This is a motor drive for a desk clock that I want to design. AC synchronous motors are really cheap, but they can rotate in either direction. This mechanism always rotates in one direction regardless of the direction of the input.
This mechanism is designed to fit on a TYC-50 AC synchronous motor similar to https://www.amazon.com/CHANCS-TYC-50-Synchronous-5-6RPM-Torque/dp/B013W3UAE2
TYC-50 appears to refer to the 50mm body size. Apparently, they are used to drive microwave oven turntables. Notice how the food sometimes rotates in random directions. The power dissipation is 4W, so it gets quite warm. I plan on running it with an AC wall transformer at 6-8V. It should drop the power down to around 1-1.5W which should still be plenty of power to run a small clock.
Print all_files.stl or select the files individually (printing two copies of middle_plate.stl and output_gear.stl).
The axles are short segments of 3mm rod. The design needs three pieces 0.69" long and one piece 0.46" long. One of the 0.69" pieces is used as a horizontal pin for the drive gear.
The motor attaches to the back plate with two #4x1/2" wood screws. The drive gear and middle gear get sandwiched between the two middle plates with a 0.46" axle. The structure should easily swing from side to side. Add the output gears with the 0.69" axles and secure the top plate with two #4x1/2" wood screws.
The output should rotate in a constant direction at the same speed as the motor. My motor runs at 6RPM in the US or 5RPM if you have 50 Hz AC power.
11-Apr-19 update: I added a cover box that is just large enough to hold a couple of small wire nuts to the power connections. It should also fit a 3W series resistor if you need to reduce voltage slightly. It is on the third day of a long term reliability test right now and is making a small amount of noise that wasn't there on the first day. Let's see how long the motor lasts.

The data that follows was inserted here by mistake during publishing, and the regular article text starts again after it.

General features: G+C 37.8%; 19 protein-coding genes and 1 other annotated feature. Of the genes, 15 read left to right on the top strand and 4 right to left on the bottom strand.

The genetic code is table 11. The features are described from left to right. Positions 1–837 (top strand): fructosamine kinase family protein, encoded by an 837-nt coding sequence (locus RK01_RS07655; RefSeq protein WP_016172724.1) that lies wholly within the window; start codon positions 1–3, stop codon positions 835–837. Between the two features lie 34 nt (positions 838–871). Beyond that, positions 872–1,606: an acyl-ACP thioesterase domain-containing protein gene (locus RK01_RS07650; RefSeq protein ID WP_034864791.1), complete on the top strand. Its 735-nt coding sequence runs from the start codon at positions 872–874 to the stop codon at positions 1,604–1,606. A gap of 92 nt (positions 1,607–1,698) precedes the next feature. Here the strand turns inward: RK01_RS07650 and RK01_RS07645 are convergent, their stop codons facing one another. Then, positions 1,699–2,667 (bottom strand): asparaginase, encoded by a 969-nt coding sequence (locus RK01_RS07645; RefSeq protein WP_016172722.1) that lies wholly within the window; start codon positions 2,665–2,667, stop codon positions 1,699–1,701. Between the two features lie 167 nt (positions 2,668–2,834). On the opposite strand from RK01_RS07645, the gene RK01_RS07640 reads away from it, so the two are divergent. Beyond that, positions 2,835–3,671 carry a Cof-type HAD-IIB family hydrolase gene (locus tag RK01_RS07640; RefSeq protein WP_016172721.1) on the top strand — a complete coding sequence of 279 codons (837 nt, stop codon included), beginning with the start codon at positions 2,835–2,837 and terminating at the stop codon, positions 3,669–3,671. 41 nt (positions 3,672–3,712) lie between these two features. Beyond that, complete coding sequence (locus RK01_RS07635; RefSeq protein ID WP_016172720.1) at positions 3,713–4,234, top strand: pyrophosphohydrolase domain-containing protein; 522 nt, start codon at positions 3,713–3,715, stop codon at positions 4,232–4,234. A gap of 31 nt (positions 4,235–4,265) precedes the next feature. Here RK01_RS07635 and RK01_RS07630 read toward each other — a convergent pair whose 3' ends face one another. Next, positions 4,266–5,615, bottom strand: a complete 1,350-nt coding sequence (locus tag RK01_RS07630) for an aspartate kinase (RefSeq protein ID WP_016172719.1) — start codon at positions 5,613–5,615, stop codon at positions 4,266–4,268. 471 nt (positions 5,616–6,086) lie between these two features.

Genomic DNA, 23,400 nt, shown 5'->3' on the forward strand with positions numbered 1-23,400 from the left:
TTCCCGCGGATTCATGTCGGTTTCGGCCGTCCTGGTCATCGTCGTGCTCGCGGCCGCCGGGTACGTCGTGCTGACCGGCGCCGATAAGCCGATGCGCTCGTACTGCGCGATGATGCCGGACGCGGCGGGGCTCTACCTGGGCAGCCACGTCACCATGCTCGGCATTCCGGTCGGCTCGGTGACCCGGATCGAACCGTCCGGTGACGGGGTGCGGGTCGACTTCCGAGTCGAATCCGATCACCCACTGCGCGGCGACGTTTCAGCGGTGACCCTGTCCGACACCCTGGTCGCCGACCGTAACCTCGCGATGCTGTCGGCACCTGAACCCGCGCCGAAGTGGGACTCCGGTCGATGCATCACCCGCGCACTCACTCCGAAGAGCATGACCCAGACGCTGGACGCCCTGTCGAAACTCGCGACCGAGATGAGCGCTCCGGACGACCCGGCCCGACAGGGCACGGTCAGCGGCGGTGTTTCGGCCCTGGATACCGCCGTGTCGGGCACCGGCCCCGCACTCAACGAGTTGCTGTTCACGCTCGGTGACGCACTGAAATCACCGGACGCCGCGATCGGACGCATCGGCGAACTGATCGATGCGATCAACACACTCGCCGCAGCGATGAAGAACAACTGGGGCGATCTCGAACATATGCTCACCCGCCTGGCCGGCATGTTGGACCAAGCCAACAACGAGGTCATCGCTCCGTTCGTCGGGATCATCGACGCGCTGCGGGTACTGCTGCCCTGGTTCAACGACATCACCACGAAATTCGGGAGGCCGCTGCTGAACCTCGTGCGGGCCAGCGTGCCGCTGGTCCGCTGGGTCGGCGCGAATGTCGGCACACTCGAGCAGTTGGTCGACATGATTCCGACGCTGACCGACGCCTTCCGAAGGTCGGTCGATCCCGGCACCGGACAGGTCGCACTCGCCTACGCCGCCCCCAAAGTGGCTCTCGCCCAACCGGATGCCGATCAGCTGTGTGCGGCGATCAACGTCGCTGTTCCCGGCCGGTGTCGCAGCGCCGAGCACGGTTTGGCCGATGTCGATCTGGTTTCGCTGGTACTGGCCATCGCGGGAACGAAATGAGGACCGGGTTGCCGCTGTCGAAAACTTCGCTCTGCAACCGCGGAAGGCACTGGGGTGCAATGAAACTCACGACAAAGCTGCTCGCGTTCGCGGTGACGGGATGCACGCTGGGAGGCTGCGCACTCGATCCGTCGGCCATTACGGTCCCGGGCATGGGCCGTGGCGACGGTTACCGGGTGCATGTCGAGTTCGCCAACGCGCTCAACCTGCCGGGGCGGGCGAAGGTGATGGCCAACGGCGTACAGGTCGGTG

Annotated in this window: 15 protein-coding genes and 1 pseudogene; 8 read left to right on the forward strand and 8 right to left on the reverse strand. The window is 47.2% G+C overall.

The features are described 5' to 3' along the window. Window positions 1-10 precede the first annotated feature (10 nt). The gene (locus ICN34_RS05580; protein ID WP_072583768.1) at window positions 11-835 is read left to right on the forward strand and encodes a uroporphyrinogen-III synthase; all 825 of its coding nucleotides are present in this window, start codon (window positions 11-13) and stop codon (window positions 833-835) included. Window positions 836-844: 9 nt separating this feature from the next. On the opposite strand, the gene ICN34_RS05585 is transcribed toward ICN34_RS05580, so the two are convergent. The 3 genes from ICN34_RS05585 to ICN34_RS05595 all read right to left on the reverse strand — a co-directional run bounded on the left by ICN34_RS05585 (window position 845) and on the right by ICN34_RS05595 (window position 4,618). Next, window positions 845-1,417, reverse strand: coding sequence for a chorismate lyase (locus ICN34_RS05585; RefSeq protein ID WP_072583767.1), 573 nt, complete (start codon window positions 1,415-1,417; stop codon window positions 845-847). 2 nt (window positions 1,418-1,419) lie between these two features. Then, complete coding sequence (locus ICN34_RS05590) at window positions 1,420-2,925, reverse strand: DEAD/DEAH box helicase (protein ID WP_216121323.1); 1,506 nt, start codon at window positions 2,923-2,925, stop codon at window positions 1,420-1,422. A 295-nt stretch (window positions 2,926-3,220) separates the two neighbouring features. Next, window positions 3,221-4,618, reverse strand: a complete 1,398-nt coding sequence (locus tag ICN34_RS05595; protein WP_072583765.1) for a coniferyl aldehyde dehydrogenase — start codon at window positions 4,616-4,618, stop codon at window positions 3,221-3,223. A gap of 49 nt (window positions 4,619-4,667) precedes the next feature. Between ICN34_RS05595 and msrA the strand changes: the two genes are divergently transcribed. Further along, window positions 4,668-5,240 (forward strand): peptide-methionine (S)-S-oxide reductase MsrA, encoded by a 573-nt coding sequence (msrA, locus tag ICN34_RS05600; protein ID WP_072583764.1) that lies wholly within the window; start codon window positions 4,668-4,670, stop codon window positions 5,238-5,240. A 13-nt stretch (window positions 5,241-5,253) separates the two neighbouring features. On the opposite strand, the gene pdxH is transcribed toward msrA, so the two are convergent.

22-Oct-19 update: The motor has been running on and off for several months now and is still spinning. I started designing a desk clock using this motor and had a really tough time figuring out the motor speed. It turns out that the motor is only approximately 6RPM. I opened one up to see what is inside. There is a permanent magnet in the center followed by 5 gear sets. The first gear set has 12 teeth driving 69 teeth. The next gear set has 21 teeth driving 43 teeth. I counted several times to be sure. They are using prime gear ratios to allow more uniform tooth wear patterns. This may be great for driving a microwave oven where longevity is more important than an exact speed. However, it looks like it may be extremely difficult to generate the exact gear ratios needed to drive a clock. Also, I tested a different brand motor and got a slightly different speed. One was 5.824RPM and the other was 6.228RPM. It looks like I need to find a more consistent motor before going through the effort of designing a clock around it.